Millions of Americans are living with the dull, clouded vision of cataracts. A cataract is the clumping of proteins on the natural lens of the eye. The accumulation of these proteins hardens the lens and causes clouding. Normally, the lens of the eye is transparent. When clouding begins, colors may appear less vibrant, with somewhat of a yellow tinge. Over time, dullness turns to increasingly stronger cloudiness, like a fog bank over the eyes. The National Eye Institute estimates that approximately half of all Americans will have had a cataract by the age of 80. Most people who have cataracts do not have them removed until later in life. However, with advances in ophthalmic surgery, we are seeing more people seek cataract-removal surgery at a younger age.
About Cataract Surgery
Cataract removal surgery is conducted in the ophthalmologist’s office. Patient comfort is maintained with a local anesthetic, eye drops that numb the eyes.
The surgical procedure is streamlined and does not take very long. Patients are typically back at home within a few hours.
During the procedure, a tiny incision is made to remove the natural lens that has become cloudy and rigid. The capsule of tissue that holds the lens is observed to ensure protein deposits have all been removed. Finally, the new lens, called an intraocular lens or IOL, is placed into the capsule. A small stitch may be inserted to secure the new lens.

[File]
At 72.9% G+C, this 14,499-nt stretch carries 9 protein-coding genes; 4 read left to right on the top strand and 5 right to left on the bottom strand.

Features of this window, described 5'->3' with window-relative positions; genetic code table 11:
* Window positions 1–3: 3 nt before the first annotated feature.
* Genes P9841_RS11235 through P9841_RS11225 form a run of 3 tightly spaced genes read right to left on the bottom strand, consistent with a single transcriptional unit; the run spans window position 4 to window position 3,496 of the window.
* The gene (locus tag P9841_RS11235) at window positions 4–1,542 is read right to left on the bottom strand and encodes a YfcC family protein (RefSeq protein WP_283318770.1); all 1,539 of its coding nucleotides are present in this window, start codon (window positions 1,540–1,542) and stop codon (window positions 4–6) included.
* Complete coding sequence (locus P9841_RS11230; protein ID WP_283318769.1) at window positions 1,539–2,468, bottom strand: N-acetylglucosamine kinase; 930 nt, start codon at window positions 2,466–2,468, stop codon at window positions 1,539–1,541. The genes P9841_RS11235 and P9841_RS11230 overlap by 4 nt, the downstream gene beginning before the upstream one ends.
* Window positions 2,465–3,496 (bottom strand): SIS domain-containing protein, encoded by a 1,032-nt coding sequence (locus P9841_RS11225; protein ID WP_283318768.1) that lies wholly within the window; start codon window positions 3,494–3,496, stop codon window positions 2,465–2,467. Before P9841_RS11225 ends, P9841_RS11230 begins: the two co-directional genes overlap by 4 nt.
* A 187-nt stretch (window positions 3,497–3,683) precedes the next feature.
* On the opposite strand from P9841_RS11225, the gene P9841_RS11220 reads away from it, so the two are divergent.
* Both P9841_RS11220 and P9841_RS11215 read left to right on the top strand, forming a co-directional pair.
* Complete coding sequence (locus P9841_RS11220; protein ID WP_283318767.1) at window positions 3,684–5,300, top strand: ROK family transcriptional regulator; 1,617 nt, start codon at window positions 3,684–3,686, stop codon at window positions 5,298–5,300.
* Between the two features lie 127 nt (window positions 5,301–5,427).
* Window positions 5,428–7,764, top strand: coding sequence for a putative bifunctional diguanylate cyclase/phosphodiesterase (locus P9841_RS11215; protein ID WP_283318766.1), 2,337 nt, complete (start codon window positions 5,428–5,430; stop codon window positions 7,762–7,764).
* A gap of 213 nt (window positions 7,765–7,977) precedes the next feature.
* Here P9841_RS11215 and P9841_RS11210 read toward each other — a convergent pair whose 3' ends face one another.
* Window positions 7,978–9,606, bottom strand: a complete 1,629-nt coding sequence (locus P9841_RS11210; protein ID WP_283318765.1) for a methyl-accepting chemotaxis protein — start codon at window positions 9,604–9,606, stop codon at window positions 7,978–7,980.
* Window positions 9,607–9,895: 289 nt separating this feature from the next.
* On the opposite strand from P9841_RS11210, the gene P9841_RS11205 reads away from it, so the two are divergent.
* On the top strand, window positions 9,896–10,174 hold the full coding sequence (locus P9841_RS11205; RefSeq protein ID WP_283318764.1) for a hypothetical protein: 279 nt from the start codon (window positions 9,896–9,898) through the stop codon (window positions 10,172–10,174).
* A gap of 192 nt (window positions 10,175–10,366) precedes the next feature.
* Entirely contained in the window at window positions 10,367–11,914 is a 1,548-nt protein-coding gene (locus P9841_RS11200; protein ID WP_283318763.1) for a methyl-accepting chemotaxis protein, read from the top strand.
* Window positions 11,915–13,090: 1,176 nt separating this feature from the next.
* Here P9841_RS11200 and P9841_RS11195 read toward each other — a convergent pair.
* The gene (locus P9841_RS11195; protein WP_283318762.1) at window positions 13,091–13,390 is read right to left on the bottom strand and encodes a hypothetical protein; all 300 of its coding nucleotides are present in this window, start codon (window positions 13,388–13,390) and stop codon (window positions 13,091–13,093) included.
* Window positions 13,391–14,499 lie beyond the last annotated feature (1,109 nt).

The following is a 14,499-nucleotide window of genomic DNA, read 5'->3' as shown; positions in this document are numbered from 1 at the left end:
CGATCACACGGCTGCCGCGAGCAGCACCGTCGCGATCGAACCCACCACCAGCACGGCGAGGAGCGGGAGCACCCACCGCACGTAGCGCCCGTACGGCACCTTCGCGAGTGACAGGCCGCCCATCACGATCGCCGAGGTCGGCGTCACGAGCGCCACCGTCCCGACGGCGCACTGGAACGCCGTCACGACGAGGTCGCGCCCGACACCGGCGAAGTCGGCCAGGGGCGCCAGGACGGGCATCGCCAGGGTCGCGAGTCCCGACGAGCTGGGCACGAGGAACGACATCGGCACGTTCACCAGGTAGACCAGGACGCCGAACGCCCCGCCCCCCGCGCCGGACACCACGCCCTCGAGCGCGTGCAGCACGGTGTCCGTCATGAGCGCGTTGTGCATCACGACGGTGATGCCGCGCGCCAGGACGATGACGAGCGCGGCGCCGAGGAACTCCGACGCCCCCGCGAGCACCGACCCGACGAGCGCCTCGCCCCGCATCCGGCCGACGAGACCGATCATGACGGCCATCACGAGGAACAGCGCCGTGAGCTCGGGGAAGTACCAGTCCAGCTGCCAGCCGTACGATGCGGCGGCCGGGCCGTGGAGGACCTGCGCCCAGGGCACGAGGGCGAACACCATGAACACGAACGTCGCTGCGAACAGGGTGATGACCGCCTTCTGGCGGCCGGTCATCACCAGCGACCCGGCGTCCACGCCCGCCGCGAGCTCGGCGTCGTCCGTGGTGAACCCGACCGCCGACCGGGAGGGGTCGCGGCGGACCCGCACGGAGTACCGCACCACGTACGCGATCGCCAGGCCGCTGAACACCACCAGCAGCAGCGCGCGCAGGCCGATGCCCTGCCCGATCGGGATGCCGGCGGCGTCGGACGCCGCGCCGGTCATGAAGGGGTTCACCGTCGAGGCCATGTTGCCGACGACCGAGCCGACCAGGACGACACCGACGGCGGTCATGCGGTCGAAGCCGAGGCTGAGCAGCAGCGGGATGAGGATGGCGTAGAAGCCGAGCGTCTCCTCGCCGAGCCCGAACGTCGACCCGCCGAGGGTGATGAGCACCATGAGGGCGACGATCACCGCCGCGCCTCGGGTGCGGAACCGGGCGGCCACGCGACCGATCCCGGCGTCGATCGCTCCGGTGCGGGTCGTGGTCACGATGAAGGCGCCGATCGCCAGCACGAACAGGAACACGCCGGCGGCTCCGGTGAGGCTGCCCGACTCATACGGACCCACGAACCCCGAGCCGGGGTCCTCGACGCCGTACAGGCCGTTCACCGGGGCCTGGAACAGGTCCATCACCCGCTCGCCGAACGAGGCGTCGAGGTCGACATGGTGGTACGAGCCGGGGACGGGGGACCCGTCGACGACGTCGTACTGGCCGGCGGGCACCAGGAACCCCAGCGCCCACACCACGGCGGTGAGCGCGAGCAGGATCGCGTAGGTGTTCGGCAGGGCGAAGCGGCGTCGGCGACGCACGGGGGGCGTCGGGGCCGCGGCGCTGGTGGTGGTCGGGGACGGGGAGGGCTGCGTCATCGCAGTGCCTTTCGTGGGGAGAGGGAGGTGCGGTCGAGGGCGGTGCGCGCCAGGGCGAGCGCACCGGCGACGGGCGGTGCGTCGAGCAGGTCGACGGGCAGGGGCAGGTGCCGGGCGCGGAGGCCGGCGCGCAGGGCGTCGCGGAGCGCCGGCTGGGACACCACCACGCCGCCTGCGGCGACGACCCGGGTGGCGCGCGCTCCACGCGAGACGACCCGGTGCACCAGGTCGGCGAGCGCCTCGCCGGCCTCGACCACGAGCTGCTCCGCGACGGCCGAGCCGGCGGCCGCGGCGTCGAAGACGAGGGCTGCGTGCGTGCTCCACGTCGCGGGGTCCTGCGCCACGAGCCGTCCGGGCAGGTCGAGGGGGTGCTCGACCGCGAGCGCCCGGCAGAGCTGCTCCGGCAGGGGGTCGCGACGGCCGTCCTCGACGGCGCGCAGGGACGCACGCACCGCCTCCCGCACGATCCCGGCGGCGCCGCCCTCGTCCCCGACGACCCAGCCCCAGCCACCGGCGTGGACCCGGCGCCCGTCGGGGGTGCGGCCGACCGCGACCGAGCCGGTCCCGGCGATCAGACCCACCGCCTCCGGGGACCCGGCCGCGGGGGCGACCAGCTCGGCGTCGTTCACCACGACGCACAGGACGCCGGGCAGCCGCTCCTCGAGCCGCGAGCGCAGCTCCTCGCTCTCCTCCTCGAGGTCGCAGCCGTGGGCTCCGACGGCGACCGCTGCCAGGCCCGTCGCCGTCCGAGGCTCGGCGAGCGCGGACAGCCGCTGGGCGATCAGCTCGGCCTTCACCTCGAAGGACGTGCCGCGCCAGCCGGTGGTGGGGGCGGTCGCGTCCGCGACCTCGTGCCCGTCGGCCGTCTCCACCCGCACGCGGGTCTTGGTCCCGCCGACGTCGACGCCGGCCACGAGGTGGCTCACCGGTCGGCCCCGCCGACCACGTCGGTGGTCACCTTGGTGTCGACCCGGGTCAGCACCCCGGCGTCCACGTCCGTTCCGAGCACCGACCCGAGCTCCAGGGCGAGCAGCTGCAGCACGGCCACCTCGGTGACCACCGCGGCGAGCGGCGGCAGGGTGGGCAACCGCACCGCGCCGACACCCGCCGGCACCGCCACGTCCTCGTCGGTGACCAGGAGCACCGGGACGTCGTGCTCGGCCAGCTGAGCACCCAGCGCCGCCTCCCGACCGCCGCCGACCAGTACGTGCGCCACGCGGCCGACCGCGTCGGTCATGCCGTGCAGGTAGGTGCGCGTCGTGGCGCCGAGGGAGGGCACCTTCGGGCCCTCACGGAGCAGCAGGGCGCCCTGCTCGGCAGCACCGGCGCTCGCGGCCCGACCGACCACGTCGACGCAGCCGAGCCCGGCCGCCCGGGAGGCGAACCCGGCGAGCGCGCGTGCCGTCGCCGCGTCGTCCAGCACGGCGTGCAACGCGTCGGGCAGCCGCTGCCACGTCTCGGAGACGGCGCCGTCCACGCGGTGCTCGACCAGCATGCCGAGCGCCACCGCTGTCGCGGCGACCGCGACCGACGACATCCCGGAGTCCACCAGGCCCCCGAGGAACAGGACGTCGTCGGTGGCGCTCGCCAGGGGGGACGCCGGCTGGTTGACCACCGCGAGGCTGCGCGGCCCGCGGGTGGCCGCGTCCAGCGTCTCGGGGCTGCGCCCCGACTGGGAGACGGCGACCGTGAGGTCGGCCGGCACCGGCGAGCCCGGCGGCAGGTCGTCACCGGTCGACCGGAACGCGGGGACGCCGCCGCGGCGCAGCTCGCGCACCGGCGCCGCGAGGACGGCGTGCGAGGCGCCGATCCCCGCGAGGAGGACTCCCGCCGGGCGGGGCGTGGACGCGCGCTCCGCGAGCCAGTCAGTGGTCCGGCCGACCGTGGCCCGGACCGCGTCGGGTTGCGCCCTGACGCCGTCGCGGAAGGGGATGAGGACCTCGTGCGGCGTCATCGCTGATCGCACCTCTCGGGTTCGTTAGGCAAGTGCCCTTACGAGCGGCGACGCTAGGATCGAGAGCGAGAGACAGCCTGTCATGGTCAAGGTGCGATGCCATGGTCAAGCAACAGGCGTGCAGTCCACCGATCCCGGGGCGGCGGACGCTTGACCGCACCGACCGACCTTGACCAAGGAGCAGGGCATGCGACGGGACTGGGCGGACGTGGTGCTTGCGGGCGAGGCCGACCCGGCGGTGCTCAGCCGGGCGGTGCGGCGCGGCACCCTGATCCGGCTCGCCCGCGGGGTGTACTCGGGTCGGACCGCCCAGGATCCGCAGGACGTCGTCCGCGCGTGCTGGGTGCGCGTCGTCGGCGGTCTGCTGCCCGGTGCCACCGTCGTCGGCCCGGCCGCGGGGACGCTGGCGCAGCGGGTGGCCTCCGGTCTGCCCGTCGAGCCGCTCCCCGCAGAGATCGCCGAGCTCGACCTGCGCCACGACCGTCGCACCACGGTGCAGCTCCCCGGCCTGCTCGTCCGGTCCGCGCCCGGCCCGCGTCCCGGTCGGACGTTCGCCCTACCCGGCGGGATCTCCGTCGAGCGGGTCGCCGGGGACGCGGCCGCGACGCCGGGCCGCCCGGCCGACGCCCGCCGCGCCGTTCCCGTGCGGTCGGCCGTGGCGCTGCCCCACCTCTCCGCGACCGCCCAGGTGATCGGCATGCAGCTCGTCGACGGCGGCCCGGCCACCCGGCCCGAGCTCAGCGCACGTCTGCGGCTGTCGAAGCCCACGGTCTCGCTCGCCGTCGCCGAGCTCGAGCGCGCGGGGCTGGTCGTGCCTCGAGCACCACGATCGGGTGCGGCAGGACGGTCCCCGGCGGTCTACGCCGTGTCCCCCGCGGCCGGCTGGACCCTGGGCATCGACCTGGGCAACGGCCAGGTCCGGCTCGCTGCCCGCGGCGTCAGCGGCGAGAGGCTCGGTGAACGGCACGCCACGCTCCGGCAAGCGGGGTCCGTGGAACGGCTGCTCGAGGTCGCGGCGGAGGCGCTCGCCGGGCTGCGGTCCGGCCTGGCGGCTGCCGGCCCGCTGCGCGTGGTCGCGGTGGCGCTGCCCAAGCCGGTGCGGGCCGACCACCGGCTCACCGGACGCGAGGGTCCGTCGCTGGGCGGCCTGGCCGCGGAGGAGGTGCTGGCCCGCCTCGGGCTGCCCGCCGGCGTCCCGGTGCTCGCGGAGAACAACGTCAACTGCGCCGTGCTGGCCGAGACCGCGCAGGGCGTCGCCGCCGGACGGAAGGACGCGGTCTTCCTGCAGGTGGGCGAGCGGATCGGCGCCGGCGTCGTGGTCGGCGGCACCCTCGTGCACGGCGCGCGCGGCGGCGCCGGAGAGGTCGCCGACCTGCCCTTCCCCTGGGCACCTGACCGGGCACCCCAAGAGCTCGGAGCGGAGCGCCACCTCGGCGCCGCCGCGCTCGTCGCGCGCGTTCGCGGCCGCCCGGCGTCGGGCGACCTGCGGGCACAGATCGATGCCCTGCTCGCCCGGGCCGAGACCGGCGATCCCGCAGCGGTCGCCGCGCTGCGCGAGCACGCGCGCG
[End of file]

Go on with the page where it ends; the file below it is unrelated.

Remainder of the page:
Cataract Surgery Decisions to be Made
- First, a patient must find an ophthalmologist who has experience performing cataract-removal surgery.
- Visits with this doctor will provide the detailed information needed to decide when to have cataract-removal surgery.
- When surgery is the next step, the ophthalmologist will discuss options for lens replacement. A variety of intraocular lenses are available today, some of which have vision-correcting qualities.
- Before surgery, the potential risks and expectations of surgery are discussed. All patient questions are answered.
Cataract removal surgery takes out the clouded lens and puts a transparent lens back in its place. In many cases, patients who undergo cataract removal surgery not only see more clearly but also have less of a need for eyeglasses.